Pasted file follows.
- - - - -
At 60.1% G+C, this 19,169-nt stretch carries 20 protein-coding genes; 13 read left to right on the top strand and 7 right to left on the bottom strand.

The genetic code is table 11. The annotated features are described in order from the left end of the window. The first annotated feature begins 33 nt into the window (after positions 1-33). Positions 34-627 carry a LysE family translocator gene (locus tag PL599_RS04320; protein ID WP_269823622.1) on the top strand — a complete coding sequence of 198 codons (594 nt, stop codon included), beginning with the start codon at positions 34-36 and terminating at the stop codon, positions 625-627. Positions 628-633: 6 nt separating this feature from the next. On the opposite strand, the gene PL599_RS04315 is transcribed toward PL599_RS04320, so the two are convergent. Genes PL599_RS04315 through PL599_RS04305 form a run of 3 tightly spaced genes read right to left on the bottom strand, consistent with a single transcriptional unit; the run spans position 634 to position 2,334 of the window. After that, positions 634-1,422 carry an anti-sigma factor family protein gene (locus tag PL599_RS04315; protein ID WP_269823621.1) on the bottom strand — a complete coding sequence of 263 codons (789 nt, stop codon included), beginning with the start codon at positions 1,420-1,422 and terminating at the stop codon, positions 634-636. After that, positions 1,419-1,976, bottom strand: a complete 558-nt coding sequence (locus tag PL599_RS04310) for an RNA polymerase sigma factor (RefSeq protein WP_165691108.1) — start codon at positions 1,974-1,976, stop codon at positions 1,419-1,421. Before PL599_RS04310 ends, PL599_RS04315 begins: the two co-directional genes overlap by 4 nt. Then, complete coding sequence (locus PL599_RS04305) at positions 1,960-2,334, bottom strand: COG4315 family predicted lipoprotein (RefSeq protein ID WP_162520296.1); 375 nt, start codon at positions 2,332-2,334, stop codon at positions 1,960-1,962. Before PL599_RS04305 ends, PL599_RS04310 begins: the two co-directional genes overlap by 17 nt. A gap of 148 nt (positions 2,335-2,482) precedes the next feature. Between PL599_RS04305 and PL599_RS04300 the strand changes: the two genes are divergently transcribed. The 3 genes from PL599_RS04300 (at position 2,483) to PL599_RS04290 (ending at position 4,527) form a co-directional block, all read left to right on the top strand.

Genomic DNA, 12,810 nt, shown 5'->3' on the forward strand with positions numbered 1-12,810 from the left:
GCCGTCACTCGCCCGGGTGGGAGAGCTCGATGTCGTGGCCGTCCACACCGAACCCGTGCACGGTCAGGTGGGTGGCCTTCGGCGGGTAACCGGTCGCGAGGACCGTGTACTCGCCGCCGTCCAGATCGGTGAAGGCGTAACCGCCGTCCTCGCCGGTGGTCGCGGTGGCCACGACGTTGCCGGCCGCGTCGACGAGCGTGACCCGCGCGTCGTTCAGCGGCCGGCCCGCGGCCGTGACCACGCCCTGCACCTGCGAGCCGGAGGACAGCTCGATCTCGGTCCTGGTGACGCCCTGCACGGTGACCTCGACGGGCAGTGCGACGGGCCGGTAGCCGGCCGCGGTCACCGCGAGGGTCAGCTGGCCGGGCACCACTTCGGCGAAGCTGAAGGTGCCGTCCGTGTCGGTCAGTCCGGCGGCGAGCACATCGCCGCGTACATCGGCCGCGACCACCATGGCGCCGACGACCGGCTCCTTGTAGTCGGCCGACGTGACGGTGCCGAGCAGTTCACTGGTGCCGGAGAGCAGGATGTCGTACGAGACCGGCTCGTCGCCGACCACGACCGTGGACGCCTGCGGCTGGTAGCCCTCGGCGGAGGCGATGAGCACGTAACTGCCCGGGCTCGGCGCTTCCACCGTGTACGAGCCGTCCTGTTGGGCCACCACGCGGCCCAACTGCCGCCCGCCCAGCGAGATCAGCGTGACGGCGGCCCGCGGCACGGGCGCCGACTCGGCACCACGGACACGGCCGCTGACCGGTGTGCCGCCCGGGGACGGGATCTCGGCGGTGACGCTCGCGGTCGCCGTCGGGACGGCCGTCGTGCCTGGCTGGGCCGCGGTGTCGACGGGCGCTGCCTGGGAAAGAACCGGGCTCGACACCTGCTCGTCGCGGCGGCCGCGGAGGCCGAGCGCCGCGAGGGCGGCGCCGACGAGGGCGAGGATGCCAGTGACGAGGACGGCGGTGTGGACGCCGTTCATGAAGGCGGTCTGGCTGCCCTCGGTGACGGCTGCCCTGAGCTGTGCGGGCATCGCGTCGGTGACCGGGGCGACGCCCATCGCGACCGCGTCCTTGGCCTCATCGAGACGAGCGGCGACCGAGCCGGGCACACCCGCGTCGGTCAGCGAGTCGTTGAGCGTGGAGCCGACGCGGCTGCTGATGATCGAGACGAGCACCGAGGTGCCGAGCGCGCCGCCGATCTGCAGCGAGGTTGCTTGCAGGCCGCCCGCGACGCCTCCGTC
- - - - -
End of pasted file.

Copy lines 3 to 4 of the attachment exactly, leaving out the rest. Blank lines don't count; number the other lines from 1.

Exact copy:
Genomic DNA, 12,810 nt, shown 5'->3' on the forward strand with positions numbered 1-12,810 from the left:
GCCGTCACTCGCCCGGGTGGGAGAGCTCGATGTCGTGGCCGTCCACACCGAACCCGTGCACGGTCAGGTGGGTGGCCTTCGGCGGGTAACCGGTCGCGAGGACCGTGTACTCGCCGCCGTCCAGATCGGTGAAGGCGTAACCGCCGTCCTCGCCGGTGGTCGCGGTGGCCACGACGTTGCCGGCCGCGTCGACGAGCGTGACCCGCGCGTCGTTCAGCGGCCGGCCCGCGGCCGTGACCACGCCCTGCACCTGCGAGCCGGAGGACAGCTCGATCTCGGTCCTGGTGACGCCCTGCACGGTGACCTCGACGGGCAGTGCGACGGGCCGGTAGCCGGCCGCGGTCACCGCGAGGGTCAGCTGGCCGGGCACCACTTCGGCGAAGCTGAAGGTGCCGTCCGTGTCGGTCAGTCCGGCGGCGAGCACATCGCCGCGTACATCGGCCGCGACCACCATGGCGCCGACGACCGGCTCCTTGTAGTCGGCCGACGTGACGGTGCCGAGCAGTTCACTGGTGCCGGAGAGCAGGATGTCGTACGAGACCGGCTCGTCGCCGACCACGACCGTGGACGCCTGCGGCTGGTAGCCCTCGGCGGAGGCGATGAGCACGTAACTGCCCGGGCTCGGCGCTTCCACCGTGTACGAGCCGTCCTGTTGGGCCACCACGCGGCCCAACTGCCGCCCGCCCAGCGAGATCAGCGTGACGGCGGCCCGCGGCACGGGCGCCGACTCGGCACCACGGACACGGCCGCTGACCGGTGTGCCGCCCGGGGACGGGATCTCGGCGGTGACGCTCGCGGTCGCCGTCGGGACGGCCGTCGTGCCTGGCTGGGCCGCGGTGTCGACGGGCGCTGCCTGGGAAAGAACCGGGCTCGACACCTGCTCGTCGCGGCGGCCGCGGAGGCCGAGCGCCGCGAGGGCGGCGCCGACGAGGGCGAGGATGCCAGTGACGAGGACGGCGGTGTGGACGCCGTTCATGAAGGCGGTCTGGCTGCCCTCGGTGACGGCTGCCCTGAGCTGTGCGGGCATCGCGTCGGTGACCGGGGCGACGCCCATCGCGACCGCGTCCTTGGCCTCATCGAGACGAGCGGCGACCGAGCCGGGCACACCCGCGTCGGTCAGCGAGTCGTTGAGCGTGGAGCCGACGCGGCTGCTGATGATCGAGACGAGCACCGAGGTGCCGAGCGCGCCGCCGATCTGCAGCGAGGTTGCTTGCAGGCCGCCCGCGACGCCTCCGTC